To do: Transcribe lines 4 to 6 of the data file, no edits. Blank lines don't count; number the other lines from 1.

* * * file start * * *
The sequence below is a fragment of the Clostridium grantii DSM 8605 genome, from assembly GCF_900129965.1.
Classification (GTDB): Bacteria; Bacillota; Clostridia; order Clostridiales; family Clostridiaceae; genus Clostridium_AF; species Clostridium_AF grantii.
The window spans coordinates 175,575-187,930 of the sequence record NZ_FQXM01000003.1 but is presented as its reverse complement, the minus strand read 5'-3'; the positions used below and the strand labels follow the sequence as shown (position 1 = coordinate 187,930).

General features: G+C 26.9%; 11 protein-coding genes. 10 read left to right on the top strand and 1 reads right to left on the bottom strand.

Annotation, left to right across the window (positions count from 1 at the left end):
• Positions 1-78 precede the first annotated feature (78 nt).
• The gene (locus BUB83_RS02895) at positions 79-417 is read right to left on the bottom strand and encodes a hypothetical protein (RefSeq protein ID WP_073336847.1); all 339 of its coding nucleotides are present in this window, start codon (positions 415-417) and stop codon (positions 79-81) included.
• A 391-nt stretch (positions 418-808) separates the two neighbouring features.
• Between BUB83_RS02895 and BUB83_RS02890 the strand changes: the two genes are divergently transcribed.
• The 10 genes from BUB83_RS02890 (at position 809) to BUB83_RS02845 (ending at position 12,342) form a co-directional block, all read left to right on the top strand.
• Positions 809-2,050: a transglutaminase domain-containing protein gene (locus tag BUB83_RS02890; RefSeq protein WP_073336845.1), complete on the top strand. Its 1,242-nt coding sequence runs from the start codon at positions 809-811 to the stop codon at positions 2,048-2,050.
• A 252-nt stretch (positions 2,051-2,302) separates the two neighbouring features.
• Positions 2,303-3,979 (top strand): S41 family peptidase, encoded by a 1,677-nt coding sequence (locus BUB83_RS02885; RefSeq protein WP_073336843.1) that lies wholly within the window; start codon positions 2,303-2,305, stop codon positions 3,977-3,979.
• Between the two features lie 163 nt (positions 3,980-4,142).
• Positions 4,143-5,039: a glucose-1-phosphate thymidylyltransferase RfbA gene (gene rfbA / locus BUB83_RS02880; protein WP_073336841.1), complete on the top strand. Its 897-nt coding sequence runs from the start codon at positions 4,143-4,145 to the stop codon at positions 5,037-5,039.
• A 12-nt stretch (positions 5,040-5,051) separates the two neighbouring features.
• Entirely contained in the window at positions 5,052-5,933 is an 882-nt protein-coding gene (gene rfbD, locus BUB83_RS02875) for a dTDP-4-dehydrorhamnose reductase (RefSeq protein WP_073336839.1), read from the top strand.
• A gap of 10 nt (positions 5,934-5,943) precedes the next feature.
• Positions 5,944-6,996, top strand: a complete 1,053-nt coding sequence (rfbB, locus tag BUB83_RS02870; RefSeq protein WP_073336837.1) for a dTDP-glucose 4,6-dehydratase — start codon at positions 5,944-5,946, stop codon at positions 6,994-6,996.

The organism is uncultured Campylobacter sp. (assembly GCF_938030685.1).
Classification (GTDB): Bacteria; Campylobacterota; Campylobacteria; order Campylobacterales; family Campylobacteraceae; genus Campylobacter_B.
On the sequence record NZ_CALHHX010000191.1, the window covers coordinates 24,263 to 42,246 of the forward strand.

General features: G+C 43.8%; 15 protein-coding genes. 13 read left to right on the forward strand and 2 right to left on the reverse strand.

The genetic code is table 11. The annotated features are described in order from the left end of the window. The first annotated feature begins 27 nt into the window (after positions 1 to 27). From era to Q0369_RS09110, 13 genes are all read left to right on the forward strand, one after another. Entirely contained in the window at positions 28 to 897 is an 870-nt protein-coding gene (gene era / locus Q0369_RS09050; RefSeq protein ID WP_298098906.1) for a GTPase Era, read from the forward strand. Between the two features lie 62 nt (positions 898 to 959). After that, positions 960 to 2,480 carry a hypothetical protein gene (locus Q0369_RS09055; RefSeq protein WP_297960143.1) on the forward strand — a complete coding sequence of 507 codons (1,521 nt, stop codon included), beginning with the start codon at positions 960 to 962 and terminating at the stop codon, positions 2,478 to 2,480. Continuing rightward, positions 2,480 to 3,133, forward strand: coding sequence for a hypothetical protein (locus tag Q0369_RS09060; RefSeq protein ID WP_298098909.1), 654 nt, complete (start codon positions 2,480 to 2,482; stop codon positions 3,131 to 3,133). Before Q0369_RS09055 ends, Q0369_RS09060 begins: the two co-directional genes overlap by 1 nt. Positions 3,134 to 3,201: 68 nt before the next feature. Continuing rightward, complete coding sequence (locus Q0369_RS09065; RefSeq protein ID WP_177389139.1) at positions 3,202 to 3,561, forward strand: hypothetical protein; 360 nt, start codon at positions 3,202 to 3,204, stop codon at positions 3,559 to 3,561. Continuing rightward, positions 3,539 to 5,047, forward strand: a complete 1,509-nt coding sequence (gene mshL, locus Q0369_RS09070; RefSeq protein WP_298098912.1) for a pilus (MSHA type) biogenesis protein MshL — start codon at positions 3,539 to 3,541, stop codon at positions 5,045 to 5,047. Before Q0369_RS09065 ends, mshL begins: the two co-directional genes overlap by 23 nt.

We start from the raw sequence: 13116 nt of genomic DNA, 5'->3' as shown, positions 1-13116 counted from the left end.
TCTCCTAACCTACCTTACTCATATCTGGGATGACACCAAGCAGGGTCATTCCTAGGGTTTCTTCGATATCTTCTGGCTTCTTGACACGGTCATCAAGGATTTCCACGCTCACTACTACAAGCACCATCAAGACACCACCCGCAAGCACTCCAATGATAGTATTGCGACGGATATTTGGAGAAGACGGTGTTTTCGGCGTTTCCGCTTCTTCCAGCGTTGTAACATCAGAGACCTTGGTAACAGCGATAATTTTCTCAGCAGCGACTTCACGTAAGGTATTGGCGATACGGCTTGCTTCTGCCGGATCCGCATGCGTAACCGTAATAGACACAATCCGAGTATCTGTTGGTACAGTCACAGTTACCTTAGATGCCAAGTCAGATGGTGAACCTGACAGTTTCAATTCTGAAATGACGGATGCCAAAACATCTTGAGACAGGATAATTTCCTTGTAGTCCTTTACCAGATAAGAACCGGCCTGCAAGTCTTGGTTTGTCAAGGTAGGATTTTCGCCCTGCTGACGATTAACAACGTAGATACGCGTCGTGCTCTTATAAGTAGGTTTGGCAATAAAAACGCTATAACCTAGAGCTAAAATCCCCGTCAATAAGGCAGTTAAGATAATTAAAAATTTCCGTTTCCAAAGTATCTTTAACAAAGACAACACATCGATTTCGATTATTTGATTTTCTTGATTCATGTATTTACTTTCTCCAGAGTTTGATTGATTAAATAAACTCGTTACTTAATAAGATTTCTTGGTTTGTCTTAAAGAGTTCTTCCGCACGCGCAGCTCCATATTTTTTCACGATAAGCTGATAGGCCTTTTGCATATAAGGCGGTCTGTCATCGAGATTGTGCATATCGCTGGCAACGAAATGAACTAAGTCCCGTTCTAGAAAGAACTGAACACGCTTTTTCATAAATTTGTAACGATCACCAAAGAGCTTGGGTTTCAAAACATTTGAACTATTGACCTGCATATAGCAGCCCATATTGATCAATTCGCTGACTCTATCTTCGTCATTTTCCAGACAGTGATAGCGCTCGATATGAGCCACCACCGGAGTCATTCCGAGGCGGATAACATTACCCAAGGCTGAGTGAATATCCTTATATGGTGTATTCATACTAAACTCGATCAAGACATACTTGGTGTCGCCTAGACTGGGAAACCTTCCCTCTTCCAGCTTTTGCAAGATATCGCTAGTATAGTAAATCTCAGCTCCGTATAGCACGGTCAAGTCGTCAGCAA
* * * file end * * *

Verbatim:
General features: G+C 26.9%; 11 protein-coding genes. 10 read left to right on the top strand and 1 reads right to left on the bottom strand.

Annotation, left to right across the window (positions count from 1 at the left end):
• Positions 1-78 precede the first annotated feature (78 nt).